Holding Charities Accountable

How do you know if your favorite charity is spending its donors money effectively? In many cases, charities are unwilling to provide this information or, worse, are completely unprepared to answer such questions.

Suppose you are concerned about children in Africa dying from preventable diseases. You want to donate money to a charity that is working to reduce the toll. But there are many charities doing that. How do you choose?

The first thing that many people ask about charities is, “How much of my donation is spent on administration?” In the United States, that figure is readily available from Charity Navigator, a Web site that has five million users. But the information is taken from forms that the charities themselves complete and send to the tax authorities. No one checks the forms, and the proportions allocated to administration and program expenses are easily massaged with a little creative accounting.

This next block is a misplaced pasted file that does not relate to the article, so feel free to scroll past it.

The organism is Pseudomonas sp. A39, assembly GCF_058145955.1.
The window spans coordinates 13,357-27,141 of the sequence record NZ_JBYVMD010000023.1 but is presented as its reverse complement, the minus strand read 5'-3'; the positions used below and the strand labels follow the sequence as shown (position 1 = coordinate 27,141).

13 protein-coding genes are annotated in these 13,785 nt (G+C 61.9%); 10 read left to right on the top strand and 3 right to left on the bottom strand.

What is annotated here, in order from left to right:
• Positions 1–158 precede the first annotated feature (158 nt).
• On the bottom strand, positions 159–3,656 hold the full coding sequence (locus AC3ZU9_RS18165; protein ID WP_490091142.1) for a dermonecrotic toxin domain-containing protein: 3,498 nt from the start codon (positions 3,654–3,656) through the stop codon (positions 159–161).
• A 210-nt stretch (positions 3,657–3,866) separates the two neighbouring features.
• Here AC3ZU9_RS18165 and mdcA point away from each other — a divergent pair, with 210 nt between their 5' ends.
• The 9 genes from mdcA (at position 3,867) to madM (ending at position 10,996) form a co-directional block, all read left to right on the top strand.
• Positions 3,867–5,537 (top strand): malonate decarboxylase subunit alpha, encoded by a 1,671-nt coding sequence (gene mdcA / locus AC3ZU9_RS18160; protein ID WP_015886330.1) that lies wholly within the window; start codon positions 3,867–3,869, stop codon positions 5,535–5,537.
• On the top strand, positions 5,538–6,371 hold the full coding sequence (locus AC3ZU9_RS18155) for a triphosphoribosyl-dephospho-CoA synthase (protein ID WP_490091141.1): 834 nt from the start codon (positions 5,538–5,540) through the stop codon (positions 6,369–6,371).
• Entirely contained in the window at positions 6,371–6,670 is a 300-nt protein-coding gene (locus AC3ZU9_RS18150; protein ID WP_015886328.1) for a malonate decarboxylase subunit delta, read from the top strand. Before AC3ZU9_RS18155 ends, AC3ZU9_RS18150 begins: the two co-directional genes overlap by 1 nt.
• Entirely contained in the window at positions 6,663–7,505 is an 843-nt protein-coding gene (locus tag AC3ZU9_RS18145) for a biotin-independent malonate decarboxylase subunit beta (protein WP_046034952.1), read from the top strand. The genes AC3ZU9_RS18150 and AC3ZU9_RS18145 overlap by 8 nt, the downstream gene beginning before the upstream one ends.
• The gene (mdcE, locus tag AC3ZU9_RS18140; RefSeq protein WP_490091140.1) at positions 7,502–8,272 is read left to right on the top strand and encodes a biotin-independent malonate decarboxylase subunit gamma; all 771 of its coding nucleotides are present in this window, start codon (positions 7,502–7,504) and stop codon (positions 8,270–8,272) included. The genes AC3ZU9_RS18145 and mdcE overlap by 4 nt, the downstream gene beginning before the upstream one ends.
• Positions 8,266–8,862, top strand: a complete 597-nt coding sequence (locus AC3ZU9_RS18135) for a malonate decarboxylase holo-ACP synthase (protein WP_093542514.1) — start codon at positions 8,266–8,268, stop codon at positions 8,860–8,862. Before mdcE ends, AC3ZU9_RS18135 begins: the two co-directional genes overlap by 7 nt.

Worse still, that figure, even if accurate, tells you nothing about the charity’s impact. The pressure to keep administrative expenses low can make an organization less effective. If, for example, an agency working to reduce poverty in Africa cuts staff with expert knowledge, it is more likely to end up funding projects that fail. It may not even know which of its projects fail, because evaluating them, and learning from mistakes, requires staff – and that adds to administrative costs.

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